Posted on March 30, 2011 - by ChuckFinder
Go ahead, make some noise for Major League Baseball. On Tuesday, it made a change that was revolutionary by its stodgy, old-fashioned standard.
The new 7-day disabled list for concussions only.
Insert applause and Thunderstix here.
But they could’ve provided an even bigger ovation, made a larger national media splash, with one simple Florida news conference:
Here’s Justin Morneau and Jason Bay to tell you about how dangerous and difficult concussions in baseball can be.
True, Bay ultimately would’ve needed to cancel the appearance because of a rib-cage strain — yes, he might continue his DL-streak of regular-season games missed.
Still and all, Tuesday could have been a poster-boy moment for baseball, for all of North America, about concussions in major sports today.
Heck, the only U.S. athlete’s brain that Canada worries about more than Morneau’s is Sidney Crosby‘s.
“The one thing you don’t want to do is put someone in position the day after or two days later all of a sudden by saying, ‘Are you feeling OK?’ “ the Twins’ MVP first baseman told The Associated Press. “The worst thing you can do with a concussion is rush back to play.”
He should know. He went from All-Star to all-gone, missing half the season and all the playoffs because of his nasty concussion. The new 7-day window is vital, almost as much as the mandatory baseline testing — a UPMC staple with the ImPACT test that also measures the extent of the concussed brain and the recovery. And get this: MLB will examine and monitor umps, too.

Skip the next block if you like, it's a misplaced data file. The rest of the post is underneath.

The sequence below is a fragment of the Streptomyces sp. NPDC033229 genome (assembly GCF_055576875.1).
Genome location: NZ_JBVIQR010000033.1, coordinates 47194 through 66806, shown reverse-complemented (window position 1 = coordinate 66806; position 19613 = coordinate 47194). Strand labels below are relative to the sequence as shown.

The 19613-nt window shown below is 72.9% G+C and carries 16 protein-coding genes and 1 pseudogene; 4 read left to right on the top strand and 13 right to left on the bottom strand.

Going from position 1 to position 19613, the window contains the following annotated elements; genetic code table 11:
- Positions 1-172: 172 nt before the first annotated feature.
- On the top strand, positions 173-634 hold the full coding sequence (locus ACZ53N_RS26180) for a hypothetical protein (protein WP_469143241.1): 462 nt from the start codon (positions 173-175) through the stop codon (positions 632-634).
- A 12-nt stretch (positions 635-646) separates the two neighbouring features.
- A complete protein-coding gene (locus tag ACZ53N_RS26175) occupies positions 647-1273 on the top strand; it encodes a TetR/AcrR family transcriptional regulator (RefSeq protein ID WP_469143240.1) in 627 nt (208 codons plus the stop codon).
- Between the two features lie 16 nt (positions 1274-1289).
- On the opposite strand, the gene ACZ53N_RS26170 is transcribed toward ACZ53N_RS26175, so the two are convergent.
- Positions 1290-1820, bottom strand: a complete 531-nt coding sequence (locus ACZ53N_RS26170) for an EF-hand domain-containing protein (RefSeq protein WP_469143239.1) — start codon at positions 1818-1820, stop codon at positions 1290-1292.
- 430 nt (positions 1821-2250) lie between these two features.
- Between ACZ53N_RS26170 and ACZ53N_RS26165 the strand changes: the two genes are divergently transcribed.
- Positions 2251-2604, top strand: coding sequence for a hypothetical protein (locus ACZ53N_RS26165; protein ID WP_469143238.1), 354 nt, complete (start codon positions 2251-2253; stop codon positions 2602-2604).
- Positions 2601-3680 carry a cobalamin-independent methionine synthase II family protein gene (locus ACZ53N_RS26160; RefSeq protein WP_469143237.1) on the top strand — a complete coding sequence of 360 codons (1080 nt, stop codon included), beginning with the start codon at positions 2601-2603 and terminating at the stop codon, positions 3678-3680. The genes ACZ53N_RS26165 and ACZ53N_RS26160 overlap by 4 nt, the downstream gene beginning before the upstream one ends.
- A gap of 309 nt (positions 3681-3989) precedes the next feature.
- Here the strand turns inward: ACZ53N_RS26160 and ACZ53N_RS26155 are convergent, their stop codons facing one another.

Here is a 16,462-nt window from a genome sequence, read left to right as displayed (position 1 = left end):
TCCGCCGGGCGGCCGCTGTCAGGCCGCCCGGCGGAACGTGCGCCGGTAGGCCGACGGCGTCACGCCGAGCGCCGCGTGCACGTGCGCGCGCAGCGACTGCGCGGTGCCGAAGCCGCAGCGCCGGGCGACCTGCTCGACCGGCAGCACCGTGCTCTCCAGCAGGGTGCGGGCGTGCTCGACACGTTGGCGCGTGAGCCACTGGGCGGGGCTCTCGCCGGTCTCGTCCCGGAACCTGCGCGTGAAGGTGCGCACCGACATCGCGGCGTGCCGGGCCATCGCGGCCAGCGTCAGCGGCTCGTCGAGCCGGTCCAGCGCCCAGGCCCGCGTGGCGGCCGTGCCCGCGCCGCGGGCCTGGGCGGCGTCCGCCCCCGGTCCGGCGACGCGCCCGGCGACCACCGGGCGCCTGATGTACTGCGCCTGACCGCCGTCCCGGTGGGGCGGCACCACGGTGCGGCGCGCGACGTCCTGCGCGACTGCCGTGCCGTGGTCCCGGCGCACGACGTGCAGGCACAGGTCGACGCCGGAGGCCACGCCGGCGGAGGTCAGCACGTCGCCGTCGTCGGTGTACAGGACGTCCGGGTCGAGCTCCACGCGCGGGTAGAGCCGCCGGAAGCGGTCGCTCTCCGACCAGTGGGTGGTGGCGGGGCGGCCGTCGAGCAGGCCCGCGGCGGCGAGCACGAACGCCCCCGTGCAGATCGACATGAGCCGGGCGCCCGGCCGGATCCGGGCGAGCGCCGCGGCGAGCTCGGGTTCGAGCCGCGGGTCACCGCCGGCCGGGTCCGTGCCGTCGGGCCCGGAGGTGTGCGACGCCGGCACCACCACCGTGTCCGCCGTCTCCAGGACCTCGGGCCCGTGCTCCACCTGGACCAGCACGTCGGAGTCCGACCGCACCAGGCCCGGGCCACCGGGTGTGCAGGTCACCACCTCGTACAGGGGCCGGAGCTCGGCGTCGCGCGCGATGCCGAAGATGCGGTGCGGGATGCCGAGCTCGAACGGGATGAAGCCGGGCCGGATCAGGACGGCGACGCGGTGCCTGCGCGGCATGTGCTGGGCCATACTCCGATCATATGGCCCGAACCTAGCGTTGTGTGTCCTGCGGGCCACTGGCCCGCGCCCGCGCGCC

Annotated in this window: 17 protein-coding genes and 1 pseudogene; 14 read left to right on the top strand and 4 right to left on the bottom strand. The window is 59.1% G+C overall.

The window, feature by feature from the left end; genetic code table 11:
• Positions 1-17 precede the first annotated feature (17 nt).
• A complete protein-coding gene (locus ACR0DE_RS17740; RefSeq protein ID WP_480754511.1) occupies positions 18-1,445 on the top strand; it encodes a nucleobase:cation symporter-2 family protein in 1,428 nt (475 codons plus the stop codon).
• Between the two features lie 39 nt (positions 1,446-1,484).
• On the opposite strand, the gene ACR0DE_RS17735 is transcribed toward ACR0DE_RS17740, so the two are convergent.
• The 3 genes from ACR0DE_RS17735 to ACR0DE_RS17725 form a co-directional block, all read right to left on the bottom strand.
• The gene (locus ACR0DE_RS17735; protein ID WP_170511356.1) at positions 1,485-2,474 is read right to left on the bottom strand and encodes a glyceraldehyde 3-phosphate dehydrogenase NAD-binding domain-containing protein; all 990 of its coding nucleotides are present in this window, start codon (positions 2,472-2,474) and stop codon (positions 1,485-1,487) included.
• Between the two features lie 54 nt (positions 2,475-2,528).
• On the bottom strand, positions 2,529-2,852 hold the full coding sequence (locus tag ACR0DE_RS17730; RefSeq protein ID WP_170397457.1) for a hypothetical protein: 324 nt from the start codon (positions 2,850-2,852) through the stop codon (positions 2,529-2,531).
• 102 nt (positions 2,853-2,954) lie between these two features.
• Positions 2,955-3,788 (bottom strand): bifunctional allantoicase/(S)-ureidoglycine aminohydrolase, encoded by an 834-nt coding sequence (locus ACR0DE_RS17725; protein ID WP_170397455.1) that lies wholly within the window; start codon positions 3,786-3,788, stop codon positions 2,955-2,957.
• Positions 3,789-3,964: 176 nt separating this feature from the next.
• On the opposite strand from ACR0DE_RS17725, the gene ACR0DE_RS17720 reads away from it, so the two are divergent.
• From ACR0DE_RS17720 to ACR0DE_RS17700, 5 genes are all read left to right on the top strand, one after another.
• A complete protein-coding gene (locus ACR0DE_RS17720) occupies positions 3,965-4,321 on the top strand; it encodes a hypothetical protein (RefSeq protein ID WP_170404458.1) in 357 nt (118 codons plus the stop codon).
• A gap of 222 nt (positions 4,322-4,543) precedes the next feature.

To be fair, MLB is following suit the enhanced policies adopted by the NHL and NFL, but both of those games still have head-hit policies and more stringent injured-player control to worry about further. And baseball, remember, is the game that took years to act on performance-enhancing drugs, right Barry Lamar Bonds?
So this step in the right direction needed more than dual news releases by MLB and the Players Association.
It needed a player, a voice, a face to go with it.
No better way to emphasize the point than with sinew and breath.
“It gives us time,” Morneau continued about the new policy. “We don’t have to rush to make decisions. It also makes anyone feel they don’t have to rush to get back.
“I’m glad we’re finally getting to that point where it’s err on the safe side rather than err on the side of ‘let’s see how it goes and if something happens, something happens.’ It is getting better.”
The incidence of concussions continues to rise, though that’s primarily due to reporting: More athletes are being more honest.
But it seems, with empirical 2010-11 data still out and the science still evolving, that more and more star professional athletes are taking longer to recover. Seven days? Morneau, Bay and Crosby missed more than 10 months combined. . . and counting. And Crosby — cleared today, March 30, to return to Penguins practice but not contact — could continue sitting out until October.
Concussions are individualized injuries, different levels and different symptoms and, most of all, different recoveries for different people. It is a difficult and frustrating ailment.
As Bay the ex-Pirate in the Mets outfield, told USA Today earlier this spring: “When you’re not doing anything else, thinking about your concussion occupies all your time. You can watch TV if you can tolerate it, and early on I couldn’t. … Or [you can] read a book with the iPad or use the computer or nothing. … That was the toughest part: Do nothing, but do something to keep your mind off it. Well, what is that?”
So they try to sleep. Sometimes, for months at a time.
MLB didn’t sleep on this one. It made a change. Not publicly enough, but a change nevertheless. Maybe the NBA should get involved, and the Big Four could condense their policies, their medical brainpower and their experts, and together announce sweeping policies. Then maybe Crosby and Morneau would sit at a podium together.